Things to Do on St Mary’s
The Isles of Scilly are said to be the most isolated islands in Britain, which I have a hard time believing — in England maybe, but in Britain? It’s a total of 150 islands (five inhabited) but in line with my other destinations, I’m staying on the chunk of land with the airfield on it.
The Cornwall Wildlife Trust (www.cornwallwildlifetrust.org.uk) do some great PDF pamphlets including “An identification guild to the Carnivores of Cornwall and the Isles of Scilly” which I immediately downloaded with excitement. “There are six species of Carnivore found in Cornwall,” is said in the introduction, continuing on to say “None of the Carnivore species are found on the Isles of Scilly.”
There are half a dozen small mammals though, including the “Scilly shrew” which apparently isn’t a reference to the women, and I have a recording form in case I should stumble across one (hopefully not in the hotel room). As far as I know, it’s too late to see puffins but I’d like to go seal watching and maybe even search for orcas. I’ve packed a bathing suit in hopes of experiencing the “sparkling white beaches” and St Mary’s has enough prehistoric sites to keep me occupied for months. And then there’s the intriguing mystery of Lyonesse.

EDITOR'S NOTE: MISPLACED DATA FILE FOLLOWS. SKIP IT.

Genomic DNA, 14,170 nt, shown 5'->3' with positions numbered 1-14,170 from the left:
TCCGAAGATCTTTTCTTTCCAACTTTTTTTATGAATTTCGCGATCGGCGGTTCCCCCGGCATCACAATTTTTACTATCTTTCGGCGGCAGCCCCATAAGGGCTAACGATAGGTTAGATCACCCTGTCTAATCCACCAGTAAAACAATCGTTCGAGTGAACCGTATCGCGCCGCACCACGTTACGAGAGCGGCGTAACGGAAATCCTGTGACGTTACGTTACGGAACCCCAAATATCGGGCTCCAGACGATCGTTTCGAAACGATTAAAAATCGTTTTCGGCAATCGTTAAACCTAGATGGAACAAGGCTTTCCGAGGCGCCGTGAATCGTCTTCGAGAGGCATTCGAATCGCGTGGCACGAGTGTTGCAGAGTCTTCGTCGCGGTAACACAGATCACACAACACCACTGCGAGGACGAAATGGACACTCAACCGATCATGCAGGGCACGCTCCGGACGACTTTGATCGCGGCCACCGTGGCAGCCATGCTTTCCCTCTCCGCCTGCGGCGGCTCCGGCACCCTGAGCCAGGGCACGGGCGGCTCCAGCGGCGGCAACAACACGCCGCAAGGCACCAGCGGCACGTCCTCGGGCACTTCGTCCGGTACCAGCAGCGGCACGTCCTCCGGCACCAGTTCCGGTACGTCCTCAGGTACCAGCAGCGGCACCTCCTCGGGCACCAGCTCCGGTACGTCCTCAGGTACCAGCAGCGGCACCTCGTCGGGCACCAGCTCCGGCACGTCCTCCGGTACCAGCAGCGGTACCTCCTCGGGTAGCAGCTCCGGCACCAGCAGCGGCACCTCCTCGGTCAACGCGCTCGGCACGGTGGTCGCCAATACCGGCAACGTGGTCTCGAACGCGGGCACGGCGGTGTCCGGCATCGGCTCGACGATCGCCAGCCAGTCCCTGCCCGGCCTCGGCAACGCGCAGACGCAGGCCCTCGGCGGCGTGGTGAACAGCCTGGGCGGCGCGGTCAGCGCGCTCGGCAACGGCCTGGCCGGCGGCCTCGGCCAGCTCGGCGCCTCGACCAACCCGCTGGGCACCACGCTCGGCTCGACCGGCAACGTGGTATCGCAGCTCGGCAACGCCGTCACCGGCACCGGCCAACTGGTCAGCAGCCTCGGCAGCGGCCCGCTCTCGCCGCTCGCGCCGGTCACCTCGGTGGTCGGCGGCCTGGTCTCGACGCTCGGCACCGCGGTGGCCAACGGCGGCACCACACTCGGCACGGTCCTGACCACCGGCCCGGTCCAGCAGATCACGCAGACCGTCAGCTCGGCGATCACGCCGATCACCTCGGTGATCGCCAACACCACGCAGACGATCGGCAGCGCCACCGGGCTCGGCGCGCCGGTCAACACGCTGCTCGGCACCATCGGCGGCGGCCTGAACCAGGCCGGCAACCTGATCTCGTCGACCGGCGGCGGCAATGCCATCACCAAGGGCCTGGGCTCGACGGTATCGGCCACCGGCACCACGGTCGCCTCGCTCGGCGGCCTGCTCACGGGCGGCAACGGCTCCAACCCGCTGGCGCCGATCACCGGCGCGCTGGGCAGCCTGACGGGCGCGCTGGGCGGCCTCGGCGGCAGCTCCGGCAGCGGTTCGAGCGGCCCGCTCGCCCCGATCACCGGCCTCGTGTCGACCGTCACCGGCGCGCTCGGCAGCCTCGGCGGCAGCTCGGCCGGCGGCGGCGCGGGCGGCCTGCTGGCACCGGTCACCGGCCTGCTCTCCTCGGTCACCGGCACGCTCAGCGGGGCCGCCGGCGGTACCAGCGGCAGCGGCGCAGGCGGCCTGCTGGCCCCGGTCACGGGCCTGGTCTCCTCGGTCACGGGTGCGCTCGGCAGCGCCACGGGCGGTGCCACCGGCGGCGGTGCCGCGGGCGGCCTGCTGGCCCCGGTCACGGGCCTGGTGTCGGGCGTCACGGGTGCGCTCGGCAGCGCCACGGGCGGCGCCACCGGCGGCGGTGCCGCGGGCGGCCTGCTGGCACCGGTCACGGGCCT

I’m quite looking forward to this!
Good luck with your travels – I am going to follow them with interest.
I have just started a retrospective blog, transcribing the holiday diaries of Miss Jean Ritchie from the 1950s. Thei first diary is ‘To The West & The Isles of Scilly” and I have just posted their landing at St Marys! Interesting to wonder what the similarities are 50 years apart!
Oh, wow Beki, that’s wonderful! I know exactly the hotel they stayed and I also saw the ship they took to Tresco! It sounds like she didn’t have a good view of the runway as they came in … and good thing too! It’s short (and was even shorter then!) and “severely hump-backed”. My passengers were no where near as blase about it.
I love what you are doing, what a wonderful site.